There is no good reason for home prices and rent to be so much more expensive in California than they are in the rest of the country. The supposed shortages of land, energy, and water, as well as the poor condition of our roads and freeways, are all problems that might have been avoided by good government.
California’s punitively high cost of living is the result of conscious choices made by California’s state legislature, and the primary force behind these choices is not desire to protect the environment, it is greed. The people who profit by artificial, contrived scarcity, don’t want anything to change. They are the utility companies, the trial lawyers, the Silicon Valley “green” entrepreneurs, and billionaires who already own the artificially limited supplies of land and housing.
California receives between 150 and 300 million acre feet of precipitation per year. This, plus desalination and sewage reuse, along with reasonable conservation measures, guarantee ample supplies of water. There is no water shortage, only a shortage of creative policies to increase water supply.
California has 163,000 square miles of land, and less than one-fourth of that land is prime agricultural land. In fact, the absolute prime farmland is less than one-tenth of that amount. It is an absurd falsehood to state that new suburbs, even if they’re built to house another 10 million residents, are going to use up all of California’s open land. There is no shortage of land.
California sits on the Monterey shale formation, a massive onshore deposit of oil and gas that could yield tens of billions of barrels of oil. If California permitted safe extraction of in-state natural gas and built natural gas power plants to generate more electricity, their electricity would be cheap and affordable instead of the highest priced in America. There is no shortage of energy.
Public sector unions, the senior partners in California’s leftist coalition, love the doctrine of scarcity. When no tax revenue goes into infrastructure spending, there’s more money available to keep their pension systems solvent. Endlessly appreciating asset values thanks to artificial scarcity also helps the pension funds which invest in these assets. And when home prices are stratospheric, property tax revenue also helps pay their bloated compensation. Ironically, if these public servants made less, it would help free public investment in infrastructure to lower the cost-of-living so they wouldn’t have to make so much to live and work there.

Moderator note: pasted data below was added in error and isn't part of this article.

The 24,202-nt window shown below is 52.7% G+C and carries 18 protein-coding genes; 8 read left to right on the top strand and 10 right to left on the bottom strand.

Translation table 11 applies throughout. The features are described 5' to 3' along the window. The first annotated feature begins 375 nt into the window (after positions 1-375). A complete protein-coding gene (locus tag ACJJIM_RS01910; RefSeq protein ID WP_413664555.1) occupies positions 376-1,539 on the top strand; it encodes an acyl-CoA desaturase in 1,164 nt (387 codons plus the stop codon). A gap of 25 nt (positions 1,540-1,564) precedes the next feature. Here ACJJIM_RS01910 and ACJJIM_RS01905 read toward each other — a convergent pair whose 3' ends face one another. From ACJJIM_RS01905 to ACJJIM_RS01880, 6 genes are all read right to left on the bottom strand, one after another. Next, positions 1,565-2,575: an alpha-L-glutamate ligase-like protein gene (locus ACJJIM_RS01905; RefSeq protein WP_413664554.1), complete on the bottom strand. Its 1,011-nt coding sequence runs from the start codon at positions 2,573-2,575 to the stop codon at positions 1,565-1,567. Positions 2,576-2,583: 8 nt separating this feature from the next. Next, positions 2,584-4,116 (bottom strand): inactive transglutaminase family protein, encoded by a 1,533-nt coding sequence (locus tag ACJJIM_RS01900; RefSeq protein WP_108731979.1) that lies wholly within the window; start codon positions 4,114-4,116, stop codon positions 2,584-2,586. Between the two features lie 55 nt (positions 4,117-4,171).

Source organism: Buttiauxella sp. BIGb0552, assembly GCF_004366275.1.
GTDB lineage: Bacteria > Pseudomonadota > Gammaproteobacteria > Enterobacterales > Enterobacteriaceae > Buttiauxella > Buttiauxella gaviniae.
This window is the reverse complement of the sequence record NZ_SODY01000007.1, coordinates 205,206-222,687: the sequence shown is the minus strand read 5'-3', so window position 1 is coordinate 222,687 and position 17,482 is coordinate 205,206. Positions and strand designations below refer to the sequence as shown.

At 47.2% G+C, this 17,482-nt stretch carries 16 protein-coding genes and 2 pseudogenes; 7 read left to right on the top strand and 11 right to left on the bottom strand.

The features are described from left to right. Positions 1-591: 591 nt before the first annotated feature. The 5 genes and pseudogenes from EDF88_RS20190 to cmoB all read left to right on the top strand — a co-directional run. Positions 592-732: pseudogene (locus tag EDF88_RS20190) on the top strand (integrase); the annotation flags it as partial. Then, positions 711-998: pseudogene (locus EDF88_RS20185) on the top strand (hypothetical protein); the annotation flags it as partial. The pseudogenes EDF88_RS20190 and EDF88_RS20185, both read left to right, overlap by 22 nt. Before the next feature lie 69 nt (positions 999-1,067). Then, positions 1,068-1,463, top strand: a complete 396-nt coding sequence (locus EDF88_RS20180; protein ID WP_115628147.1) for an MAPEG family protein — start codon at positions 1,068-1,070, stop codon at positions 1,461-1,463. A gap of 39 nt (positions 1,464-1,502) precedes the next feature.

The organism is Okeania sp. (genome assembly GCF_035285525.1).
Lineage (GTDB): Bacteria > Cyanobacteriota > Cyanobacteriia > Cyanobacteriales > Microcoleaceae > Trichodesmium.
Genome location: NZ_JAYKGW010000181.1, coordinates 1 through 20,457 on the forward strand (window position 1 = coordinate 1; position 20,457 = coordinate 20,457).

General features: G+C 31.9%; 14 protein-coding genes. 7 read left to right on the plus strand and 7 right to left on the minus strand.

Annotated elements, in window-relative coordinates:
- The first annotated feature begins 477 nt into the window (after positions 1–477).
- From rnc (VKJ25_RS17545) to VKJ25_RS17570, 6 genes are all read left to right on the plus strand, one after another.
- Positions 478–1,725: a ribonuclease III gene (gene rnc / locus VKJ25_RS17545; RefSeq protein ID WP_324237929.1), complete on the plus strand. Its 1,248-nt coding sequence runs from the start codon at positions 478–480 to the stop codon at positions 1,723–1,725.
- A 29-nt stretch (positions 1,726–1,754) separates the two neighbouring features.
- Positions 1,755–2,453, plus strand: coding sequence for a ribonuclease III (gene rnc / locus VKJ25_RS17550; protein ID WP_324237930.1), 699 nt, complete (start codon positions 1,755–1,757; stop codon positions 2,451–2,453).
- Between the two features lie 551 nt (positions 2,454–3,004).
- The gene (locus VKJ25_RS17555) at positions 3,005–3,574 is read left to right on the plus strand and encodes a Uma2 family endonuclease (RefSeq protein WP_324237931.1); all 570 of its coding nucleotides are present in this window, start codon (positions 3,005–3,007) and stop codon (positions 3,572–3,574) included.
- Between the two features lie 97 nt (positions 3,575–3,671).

California’s left-wing oligarchy distracts voters with unfounded panic over environmental concerns, as if Californians, of all people, cannot figure out how to safely build up water infrastructure, energy extraction, and new home construction. Public funds, and, more significantly, unleashed private funds and private investment via regulatory reform, could easily facilitate abundant supplies of water, energy, and housing.
The trump card used to stifle dissent, however, is the threat of “climate change,” wherein virtually any development, anywhere, is alleged to contribute to “greenhouse gas emissions.” California’s left-wing oligarchy has convinced the average Californian that anyone who even questions these theories is either morally bankrupt or mentally unhinged. All development projects must tip-toe around the beast of climate change, which in practical terms means only permitting ultra-high density housing and rationing of energy and water.
If that trump card isn’t sufficient, and it usually is, the other trump card wielded by California’s left-wing oligarchs is to completely change the subject, and convince millions of voters that the only thing really worth thinking about are issues of race and gender discrimination—concerns that have far less basis in fact than the reality of California being totally unaffordable. And they are laughing all the way to the bank.
This article originally appeared on the website American Greatness.
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Edward Ring is a contributing editor and senior fellow with the California Policy Center, which he co-founded in 2013 and served as its first president. He is also a senior fellow with the Center for American Greatness, and a regular contributor to the California Globe. His work has appeared in the Los Angeles Times, the Wall Street Journal, the Economist, Forbes, and other media outlets.
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